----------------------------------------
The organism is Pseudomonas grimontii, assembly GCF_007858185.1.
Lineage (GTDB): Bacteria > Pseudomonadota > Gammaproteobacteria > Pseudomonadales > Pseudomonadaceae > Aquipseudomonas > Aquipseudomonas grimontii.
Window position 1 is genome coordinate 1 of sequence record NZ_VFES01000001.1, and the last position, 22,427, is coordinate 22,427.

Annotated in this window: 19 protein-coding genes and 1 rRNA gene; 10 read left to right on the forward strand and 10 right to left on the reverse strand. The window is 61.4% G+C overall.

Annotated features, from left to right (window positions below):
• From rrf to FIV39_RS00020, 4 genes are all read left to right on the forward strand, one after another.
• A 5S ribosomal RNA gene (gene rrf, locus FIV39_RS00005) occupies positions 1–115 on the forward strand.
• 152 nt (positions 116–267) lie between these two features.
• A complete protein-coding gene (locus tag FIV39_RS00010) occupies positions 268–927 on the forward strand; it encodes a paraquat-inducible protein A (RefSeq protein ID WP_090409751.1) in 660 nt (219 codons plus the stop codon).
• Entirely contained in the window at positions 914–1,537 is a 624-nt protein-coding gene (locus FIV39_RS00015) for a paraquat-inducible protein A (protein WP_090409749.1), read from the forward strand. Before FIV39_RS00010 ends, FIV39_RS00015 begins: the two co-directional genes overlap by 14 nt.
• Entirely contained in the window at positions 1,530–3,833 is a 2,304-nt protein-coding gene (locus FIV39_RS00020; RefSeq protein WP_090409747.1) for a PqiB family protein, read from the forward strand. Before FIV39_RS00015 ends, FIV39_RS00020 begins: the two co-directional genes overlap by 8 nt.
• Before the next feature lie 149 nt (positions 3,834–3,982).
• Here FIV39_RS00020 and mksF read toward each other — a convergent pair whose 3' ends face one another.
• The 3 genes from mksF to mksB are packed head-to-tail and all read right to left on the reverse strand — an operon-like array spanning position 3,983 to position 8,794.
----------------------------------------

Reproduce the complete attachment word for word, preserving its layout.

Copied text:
The organism is Pseudomonas grimontii, assembly GCF_007858185.1.
Lineage (GTDB): Bacteria > Pseudomonadota > Gammaproteobacteria > Pseudomonadales > Pseudomonadaceae > Aquipseudomonas > Aquipseudomonas grimontii.
Window position 1 is genome coordinate 1 of sequence record NZ_VFES01000001.1, and the last position, 22,427, is coordinate 22,427.

Annotated in this window: 19 protein-coding genes and 1 rRNA gene; 10 read left to right on the forward strand and 10 right to left on the reverse strand. The window is 61.4% G+C overall.

Annotated features, from left to right (window positions below):
• From rrf to FIV39_RS00020, 4 genes are all read left to right on the forward strand, one after another.
• A 5S ribosomal RNA gene (gene rrf, locus FIV39_RS00005) occupies positions 1–115 on the forward strand.
• 152 nt (positions 116–267) lie between these two features.
• A complete protein-coding gene (locus tag FIV39_RS00010) occupies positions 268–927 on the forward strand; it encodes a paraquat-inducible protein A (RefSeq protein ID WP_090409751.1) in 660 nt (219 codons plus the stop codon).
• Entirely contained in the window at positions 914–1,537 is a 624-nt protein-coding gene (locus FIV39_RS00015) for a paraquat-inducible protein A (protein WP_090409749.1), read from the forward strand. Before FIV39_RS00010 ends, FIV39_RS00015 begins: the two co-directional genes overlap by 14 nt.
• Entirely contained in the window at positions 1,530–3,833 is a 2,304-nt protein-coding gene (locus FIV39_RS00020; RefSeq protein WP_090409747.1) for a PqiB family protein, read from the forward strand. Before FIV39_RS00015 ends, FIV39_RS00020 begins: the two co-directional genes overlap by 8 nt.
• Before the next feature lie 149 nt (positions 3,834–3,982).
• Here FIV39_RS00020 and mksF read toward each other — a convergent pair whose 3' ends face one another.
• The 3 genes from mksF to mksB are packed head-to-tail and all read right to left on the reverse strand — an operon-like array spanning position 3,983 to position 8,794.